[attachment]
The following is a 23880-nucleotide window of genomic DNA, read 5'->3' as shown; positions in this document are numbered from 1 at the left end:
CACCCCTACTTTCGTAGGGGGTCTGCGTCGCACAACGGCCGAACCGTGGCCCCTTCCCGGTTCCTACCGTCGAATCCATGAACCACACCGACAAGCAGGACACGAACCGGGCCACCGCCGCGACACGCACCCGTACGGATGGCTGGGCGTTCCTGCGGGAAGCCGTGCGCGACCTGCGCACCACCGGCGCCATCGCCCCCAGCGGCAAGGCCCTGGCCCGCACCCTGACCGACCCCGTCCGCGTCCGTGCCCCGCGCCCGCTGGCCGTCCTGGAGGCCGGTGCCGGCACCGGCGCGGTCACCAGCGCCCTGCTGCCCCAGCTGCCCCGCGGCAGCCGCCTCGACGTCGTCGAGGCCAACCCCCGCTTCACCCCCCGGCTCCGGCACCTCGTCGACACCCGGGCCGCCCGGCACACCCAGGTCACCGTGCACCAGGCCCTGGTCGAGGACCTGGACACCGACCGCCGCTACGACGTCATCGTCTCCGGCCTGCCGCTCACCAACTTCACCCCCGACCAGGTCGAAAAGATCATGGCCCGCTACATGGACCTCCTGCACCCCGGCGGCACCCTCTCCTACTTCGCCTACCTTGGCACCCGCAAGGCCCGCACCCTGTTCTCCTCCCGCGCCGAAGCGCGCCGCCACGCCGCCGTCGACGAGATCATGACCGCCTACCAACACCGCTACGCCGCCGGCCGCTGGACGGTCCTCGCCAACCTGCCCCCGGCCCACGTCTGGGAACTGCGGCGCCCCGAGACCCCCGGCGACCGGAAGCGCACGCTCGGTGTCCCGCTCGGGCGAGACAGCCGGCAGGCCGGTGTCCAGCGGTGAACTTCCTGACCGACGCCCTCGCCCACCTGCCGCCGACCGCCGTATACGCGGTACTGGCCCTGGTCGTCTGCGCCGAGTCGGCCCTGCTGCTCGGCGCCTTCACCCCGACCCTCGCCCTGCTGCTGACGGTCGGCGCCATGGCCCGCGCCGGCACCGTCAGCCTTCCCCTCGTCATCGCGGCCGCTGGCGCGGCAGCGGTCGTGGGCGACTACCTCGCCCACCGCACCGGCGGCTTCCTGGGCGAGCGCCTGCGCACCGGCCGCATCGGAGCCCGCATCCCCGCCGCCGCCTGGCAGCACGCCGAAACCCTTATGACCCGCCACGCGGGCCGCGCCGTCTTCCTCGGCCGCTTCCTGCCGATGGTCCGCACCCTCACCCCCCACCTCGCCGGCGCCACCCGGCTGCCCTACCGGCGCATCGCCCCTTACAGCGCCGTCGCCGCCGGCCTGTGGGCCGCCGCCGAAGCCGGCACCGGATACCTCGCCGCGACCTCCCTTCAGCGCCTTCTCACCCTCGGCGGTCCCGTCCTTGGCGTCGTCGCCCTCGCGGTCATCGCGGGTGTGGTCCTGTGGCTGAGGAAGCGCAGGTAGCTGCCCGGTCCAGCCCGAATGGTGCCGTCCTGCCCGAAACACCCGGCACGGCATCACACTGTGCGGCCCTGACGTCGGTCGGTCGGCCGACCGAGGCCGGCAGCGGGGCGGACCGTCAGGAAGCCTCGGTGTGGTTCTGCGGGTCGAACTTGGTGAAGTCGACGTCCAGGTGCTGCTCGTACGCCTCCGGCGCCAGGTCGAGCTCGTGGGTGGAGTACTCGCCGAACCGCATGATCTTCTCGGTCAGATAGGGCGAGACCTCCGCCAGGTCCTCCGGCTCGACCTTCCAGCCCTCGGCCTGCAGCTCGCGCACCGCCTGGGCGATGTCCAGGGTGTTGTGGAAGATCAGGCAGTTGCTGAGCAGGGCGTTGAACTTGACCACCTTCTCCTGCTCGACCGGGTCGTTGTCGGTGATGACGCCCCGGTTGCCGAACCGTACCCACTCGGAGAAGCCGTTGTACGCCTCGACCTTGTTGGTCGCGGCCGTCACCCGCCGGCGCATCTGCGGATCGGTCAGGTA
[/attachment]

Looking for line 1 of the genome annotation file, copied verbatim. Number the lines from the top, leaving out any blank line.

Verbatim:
The following is a 23880-nucleotide window of genomic DNA, read 5'->3' as shown; positions in this document are numbered from 1 at the left end: